Casualised staff are second-class citizens, warns UCU report
Staff on casualised contracts in UK universities are vulnerable and invisible “second-class academics”, says a new report released today.
The report says universities’ bold statements about how much they value their staff ring hollow when put against how thousands of staff without secure contracts staff are treated. “Second class academic citizens”, by Nick Megoran and Olivia Mason of Newcastle University for the UCU, identifies four ways in which casualised academic labour is “dehumanising”.
Based on extended interviews with academic staff, the report says casualised staff are:
- rendered invisible and treated as second-class academic citizens
- left vulnerable to exploitative practices
- denied the academic freedom that should be a hallmark of an academic career
- prevented from being able to plan a professional or personal life.
Casualisation is a significant problem for UK higher education. The latest data from the Higher Education Statistics Agency shows that two-thirds of researchers (67%) are on fixed-term contracts and almost half of teaching-only staff (49%) are employed on fixed-term contracts. On top of that there are more than 6,500 academic staff with zero-hours contracts and a further 68,845 academic staff who hold ‘atypical’ contracts.
The report calls on the government to insist that universities are honest about the extent of casualisation and instruct the Office for Students to demand comprehensive data about universities’ use of casualised staff. It also calls for individual universities to work with UCU to negotiate the transition of casualised staff onto more secure contracts.
One interviewee talks about how the bubble quickly burst on “the best job in the world” when it was apparent how she would be treated differently to her colleagues. From seemingly trivial matters, such as not having her name on her door, to being told she had to do all her own admin, she says that her and her colleagues found themselves in the “sweatshop of academia”.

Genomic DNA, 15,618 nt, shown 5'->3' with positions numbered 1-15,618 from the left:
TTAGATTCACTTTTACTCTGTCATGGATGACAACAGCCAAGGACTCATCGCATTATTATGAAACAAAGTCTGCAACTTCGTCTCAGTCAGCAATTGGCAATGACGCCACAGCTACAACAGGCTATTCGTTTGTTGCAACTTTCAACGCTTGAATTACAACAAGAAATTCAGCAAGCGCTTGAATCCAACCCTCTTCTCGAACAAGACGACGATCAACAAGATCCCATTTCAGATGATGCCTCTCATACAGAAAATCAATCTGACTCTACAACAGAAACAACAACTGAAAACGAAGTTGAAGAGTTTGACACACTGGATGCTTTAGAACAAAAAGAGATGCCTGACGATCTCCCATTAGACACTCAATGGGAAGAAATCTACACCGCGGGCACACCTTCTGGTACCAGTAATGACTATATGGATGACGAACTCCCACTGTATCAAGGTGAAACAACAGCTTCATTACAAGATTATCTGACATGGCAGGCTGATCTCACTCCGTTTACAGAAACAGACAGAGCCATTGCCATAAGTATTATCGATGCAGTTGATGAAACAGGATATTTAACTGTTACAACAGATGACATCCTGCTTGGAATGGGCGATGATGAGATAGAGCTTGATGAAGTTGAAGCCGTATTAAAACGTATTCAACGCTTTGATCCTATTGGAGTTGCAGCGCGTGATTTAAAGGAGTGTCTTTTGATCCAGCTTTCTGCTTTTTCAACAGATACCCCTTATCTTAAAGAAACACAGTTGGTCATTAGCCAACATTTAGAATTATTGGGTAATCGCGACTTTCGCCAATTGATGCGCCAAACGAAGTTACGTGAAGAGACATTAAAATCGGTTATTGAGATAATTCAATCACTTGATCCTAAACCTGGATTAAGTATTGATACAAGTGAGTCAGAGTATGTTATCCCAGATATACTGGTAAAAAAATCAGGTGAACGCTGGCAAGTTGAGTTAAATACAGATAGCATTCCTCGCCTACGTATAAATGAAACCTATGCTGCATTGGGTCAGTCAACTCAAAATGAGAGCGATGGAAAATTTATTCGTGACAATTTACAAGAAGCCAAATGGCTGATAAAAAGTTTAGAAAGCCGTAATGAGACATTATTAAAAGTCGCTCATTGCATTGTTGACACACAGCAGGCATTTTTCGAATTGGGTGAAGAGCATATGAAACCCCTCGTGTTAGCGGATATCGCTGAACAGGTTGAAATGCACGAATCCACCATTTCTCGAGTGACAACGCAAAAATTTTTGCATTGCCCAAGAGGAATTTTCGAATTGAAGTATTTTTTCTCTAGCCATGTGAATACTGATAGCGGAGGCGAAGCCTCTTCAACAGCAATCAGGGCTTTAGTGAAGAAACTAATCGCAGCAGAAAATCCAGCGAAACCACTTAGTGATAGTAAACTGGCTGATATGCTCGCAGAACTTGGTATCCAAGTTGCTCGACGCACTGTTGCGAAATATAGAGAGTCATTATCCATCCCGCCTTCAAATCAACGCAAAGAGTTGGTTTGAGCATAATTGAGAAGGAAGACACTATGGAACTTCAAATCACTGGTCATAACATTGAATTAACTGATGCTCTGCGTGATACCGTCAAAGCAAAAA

Another complained about the amount of time she had to spend applying for jobs. She said that the nature of temporary contracts meant that sometimes she would have to start applying for jobs as soon as she took up a new position.
Others told how they were not given adequate time for teaching preparation, which chimed with previous work from UCU that warned how the widespread use of casual contracts was damaging the quality of research and the education students receive. Casualised staff have previously said they lacked access to adequate teaching facilities or places where they can meet students to discuss their work.
Previous UCU research has revealed that casualised staff say the lack of security is damaging their mental and physical health, while holding down multiple jobs and struggling to pay the bills. Over two-thirds of respondents (71%) said they believed their mental health had been damaged by working on insecure contracts and more than two-fifths (43%) said it had impacted on their physical wellbeing.
The union said research in the US shows that students who take large numbers of courses with teachers employed on insecure contracts, or who are in institutions with large numbers of non-permanent staff, tend to graduate at a lower rate and are more likely to drop out of college.
The Delphi Project argues that, no matter how good they are as teachers, those employed on casual contracts have working conditions that make it impossible for them to consistently reproduce the high quality interactions with students that can be achieved by those on decent, secure contracts.
UCU members at 60 UK universities took strike action before Christmas in disputes over pensions and over pay and conditions, including over casualisation. Members at a further 37 universities are being balloted for strike action in polls that close on 28 January.
UCU general secretary Jo Grady said: “Universities need to understand this is a real problem that must be dealt with, not excused or underplayed. Some institutions have worked with us to move staff on to more secure contracts, but overall the higher education sector is too happy to exploit its army of casualised staff.
“We need to have an honest conversation about casualisation that draws out the real extent of the problem and how we can secure improvements for staff. The Office for Students should demand that universities disclose the extent of teaching – measured in classroom hours – that is being done by casualised staff. Students would be shocked by the levels of casualisation in universities and the toll that being in insecure employment takes on people.”
Co-author of the report Nick Megoran said: “Our research shows that the business model which many universities rely on is fundamentally dehumanising. Casualisation renders staff invisible, curtails their agency and freedom and effectively turns them into second class academic citizens. Universities can act as a critical voice of reflection for society, but that voice is muted as long as they continue to treat their most vulnerable employees so badly.”
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